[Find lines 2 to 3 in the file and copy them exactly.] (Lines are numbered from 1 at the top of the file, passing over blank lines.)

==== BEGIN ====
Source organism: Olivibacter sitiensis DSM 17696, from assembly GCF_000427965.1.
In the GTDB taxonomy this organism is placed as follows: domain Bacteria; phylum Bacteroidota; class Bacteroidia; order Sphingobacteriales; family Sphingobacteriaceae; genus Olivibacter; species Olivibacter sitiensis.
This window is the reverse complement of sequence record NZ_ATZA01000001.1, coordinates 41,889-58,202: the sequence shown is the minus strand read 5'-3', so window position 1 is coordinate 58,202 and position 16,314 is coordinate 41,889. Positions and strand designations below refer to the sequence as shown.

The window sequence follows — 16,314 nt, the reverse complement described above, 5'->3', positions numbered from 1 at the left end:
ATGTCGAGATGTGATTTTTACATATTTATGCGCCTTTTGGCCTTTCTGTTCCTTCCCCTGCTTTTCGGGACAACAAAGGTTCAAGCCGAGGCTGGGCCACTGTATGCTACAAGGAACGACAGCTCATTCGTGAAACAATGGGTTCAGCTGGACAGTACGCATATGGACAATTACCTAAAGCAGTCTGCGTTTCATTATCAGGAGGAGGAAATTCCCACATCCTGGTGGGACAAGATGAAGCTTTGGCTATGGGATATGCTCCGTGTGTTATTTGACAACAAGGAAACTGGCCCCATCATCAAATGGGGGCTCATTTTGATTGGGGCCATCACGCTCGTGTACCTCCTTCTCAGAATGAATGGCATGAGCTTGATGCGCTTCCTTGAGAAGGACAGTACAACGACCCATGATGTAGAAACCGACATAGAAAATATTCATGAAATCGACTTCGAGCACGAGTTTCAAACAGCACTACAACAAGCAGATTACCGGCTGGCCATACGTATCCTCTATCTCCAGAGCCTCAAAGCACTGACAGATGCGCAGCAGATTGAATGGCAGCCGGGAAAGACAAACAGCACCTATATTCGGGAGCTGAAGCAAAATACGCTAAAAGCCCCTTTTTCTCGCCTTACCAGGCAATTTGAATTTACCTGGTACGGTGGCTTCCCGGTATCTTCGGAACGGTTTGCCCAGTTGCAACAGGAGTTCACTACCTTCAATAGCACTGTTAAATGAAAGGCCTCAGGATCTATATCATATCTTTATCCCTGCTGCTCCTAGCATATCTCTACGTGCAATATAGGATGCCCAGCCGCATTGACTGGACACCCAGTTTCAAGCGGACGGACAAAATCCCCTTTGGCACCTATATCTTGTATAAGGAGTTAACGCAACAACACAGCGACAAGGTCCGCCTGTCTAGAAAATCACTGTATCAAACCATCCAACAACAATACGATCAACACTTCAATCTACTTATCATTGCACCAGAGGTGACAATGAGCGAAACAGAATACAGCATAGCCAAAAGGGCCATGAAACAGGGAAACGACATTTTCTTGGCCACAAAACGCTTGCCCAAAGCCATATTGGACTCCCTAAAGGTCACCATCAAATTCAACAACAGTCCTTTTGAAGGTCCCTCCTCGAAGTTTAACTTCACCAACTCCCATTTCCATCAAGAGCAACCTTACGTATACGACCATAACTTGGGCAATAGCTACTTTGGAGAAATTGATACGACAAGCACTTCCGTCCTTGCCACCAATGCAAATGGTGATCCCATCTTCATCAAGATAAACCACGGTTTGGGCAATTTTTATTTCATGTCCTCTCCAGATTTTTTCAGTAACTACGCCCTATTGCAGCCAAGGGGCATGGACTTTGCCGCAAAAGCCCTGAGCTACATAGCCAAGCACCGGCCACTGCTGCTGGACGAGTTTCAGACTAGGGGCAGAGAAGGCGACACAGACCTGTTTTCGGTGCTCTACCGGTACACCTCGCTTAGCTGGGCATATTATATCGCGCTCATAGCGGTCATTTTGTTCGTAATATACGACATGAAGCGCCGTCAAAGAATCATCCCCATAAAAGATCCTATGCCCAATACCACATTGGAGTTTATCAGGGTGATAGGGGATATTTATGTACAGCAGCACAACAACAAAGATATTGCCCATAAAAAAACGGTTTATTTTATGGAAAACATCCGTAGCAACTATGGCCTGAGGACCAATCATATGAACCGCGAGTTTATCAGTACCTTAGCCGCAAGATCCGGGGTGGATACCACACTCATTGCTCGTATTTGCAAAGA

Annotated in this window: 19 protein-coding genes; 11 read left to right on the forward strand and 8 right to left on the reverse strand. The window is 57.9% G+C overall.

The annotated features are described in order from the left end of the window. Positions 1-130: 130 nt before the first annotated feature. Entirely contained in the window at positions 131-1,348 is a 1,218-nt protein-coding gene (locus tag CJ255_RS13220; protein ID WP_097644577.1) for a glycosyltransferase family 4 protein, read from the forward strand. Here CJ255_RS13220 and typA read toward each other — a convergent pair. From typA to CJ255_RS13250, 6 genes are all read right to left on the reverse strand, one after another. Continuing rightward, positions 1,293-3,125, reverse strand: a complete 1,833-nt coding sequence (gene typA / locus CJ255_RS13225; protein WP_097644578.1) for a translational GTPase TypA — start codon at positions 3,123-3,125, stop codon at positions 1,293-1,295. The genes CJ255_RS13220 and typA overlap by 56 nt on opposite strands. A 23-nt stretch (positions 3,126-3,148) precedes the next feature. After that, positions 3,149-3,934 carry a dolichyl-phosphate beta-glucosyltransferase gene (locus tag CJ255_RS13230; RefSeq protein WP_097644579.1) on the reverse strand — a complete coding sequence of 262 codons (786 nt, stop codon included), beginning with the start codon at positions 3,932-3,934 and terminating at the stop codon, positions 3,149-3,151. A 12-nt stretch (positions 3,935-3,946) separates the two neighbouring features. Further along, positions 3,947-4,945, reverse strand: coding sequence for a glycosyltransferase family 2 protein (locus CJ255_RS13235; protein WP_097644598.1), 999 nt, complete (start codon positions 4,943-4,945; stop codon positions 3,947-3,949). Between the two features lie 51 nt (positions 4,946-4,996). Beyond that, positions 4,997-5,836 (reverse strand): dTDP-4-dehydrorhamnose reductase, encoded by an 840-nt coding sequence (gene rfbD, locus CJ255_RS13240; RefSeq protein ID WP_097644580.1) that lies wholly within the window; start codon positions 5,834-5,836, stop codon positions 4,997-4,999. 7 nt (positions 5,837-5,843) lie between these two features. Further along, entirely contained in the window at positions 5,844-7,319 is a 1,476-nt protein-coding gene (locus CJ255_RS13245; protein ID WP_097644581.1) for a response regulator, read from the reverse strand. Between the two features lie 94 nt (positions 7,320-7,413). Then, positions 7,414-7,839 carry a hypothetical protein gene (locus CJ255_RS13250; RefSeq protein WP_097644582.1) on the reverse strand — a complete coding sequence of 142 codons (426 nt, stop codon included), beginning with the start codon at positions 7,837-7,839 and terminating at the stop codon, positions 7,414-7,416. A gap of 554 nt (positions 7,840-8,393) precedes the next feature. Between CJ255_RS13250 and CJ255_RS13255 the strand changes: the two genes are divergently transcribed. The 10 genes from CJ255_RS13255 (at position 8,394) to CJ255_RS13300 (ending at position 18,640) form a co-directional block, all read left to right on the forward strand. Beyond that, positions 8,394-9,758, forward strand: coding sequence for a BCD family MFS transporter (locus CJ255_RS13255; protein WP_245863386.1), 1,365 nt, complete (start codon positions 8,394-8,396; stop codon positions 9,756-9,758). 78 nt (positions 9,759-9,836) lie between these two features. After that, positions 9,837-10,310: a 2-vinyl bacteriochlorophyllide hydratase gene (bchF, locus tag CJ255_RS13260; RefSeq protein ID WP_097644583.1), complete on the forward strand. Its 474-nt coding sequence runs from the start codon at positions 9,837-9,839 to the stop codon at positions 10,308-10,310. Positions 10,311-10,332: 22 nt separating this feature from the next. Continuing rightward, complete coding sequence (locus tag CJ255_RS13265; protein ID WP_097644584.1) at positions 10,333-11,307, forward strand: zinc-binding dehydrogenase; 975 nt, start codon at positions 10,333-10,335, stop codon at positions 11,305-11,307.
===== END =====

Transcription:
In the GTDB taxonomy this organism is placed as follows: domain Bacteria; phylum Bacteroidota; class Bacteroidia; order Sphingobacteriales; family Sphingobacteriaceae; genus Olivibacter; species Olivibacter sitiensis.
This window is the reverse complement of sequence record NZ_ATZA01000001.1, coordinates 41,889-58,202: the sequence shown is the minus strand read 5'-3', so window position 1 is coordinate 58,202 and position 16,314 is coordinate 41,889. Positions and strand designations below refer to the sequence as shown.